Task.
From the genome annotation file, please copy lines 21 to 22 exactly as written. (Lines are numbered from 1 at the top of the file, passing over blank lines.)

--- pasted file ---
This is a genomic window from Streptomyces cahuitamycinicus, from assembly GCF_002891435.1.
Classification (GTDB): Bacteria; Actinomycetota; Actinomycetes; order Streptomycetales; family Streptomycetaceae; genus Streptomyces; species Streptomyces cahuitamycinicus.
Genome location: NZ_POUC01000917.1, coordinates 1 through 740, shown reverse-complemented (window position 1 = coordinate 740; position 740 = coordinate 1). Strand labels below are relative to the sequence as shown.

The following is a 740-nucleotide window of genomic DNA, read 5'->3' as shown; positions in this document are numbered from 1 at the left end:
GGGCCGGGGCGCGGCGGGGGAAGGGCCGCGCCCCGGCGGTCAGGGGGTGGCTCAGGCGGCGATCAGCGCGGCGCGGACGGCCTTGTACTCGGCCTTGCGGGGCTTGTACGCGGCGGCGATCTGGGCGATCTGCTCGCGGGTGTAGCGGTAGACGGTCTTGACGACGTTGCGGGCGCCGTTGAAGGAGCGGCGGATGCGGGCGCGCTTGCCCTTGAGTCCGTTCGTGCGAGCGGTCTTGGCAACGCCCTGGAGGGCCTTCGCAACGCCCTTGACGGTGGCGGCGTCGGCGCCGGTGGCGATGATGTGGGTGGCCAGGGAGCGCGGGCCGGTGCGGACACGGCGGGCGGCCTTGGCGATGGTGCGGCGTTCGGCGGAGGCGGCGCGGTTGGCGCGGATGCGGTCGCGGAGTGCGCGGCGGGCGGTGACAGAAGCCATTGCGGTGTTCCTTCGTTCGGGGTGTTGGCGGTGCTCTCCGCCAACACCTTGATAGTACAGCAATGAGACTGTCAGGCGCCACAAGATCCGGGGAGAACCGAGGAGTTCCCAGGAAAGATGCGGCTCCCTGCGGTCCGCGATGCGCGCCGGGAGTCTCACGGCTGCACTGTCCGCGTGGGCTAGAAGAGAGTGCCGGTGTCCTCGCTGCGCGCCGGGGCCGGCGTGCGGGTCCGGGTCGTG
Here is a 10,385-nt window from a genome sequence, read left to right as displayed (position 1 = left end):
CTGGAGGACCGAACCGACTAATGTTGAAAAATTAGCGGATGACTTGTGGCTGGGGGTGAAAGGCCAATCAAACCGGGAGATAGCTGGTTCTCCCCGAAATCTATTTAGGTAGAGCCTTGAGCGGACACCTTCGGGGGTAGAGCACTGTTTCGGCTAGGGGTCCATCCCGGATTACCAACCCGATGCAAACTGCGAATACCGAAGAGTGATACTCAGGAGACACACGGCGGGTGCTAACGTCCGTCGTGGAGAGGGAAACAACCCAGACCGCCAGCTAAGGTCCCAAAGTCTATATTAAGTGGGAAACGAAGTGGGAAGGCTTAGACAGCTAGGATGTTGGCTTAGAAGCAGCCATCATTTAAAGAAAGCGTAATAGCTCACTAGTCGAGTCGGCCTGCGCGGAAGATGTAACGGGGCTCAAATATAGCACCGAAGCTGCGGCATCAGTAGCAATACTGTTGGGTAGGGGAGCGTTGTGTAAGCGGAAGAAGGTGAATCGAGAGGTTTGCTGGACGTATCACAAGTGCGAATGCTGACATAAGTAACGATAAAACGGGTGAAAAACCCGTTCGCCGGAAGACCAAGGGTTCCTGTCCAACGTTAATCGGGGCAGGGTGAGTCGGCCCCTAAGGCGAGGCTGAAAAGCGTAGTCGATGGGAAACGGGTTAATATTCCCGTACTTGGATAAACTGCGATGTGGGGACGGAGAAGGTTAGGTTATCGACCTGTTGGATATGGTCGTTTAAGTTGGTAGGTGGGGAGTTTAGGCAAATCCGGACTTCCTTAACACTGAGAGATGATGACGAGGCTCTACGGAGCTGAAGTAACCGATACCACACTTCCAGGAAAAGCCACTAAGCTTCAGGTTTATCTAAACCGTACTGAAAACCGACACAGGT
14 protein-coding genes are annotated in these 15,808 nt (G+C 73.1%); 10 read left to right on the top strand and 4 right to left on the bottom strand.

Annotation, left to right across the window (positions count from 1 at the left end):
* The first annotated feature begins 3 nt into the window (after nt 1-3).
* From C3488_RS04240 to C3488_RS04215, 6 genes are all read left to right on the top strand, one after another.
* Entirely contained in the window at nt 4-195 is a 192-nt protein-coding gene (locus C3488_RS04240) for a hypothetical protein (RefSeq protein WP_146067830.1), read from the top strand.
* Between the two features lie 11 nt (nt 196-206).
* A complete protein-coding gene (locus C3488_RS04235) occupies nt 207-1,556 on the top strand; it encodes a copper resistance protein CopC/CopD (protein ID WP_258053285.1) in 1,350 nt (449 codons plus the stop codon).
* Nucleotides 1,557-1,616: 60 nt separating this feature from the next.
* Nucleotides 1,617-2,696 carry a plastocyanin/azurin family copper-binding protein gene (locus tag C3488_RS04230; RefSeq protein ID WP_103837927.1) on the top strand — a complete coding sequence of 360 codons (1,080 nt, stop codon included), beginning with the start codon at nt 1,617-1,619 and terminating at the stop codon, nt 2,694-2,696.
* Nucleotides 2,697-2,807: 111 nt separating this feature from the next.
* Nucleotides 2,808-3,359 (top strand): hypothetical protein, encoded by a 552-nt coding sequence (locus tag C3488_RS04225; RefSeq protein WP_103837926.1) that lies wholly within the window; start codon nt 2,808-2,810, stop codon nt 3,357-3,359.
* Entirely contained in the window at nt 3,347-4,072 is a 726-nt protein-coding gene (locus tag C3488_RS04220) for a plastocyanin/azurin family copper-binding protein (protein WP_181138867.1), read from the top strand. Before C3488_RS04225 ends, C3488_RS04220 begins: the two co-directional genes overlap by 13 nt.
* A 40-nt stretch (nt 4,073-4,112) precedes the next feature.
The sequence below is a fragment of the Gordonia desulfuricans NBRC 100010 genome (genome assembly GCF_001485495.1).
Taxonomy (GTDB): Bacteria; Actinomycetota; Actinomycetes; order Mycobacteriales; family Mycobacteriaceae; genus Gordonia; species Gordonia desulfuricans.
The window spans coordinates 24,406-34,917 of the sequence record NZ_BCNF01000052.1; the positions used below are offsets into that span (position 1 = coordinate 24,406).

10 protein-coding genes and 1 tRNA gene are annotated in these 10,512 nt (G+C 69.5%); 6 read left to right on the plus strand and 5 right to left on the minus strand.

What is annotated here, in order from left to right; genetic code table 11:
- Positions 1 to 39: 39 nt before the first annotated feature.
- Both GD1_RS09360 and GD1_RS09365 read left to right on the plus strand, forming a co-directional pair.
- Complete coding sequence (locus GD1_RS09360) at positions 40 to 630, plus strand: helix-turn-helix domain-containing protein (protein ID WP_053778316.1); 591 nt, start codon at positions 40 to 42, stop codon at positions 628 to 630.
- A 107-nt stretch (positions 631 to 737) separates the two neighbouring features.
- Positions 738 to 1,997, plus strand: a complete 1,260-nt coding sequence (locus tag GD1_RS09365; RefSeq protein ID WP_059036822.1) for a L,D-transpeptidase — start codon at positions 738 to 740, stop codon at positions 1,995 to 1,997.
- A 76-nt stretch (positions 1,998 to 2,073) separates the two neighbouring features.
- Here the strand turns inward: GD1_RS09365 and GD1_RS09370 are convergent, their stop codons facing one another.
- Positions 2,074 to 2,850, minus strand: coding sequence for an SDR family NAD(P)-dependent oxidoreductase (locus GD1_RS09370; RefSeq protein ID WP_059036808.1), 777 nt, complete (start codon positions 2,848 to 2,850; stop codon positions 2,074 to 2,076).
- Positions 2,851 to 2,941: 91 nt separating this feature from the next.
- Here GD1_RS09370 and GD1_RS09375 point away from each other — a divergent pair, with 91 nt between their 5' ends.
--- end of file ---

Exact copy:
The sequence below is a fragment of the Gordonia desulfuricans NBRC 100010 genome (genome assembly GCF_001485495.1).
Taxonomy (GTDB): Bacteria; Actinomycetota; Actinomycetes; order Mycobacteriales; family Mycobacteriaceae; genus Gordonia; species Gordonia desulfuricans.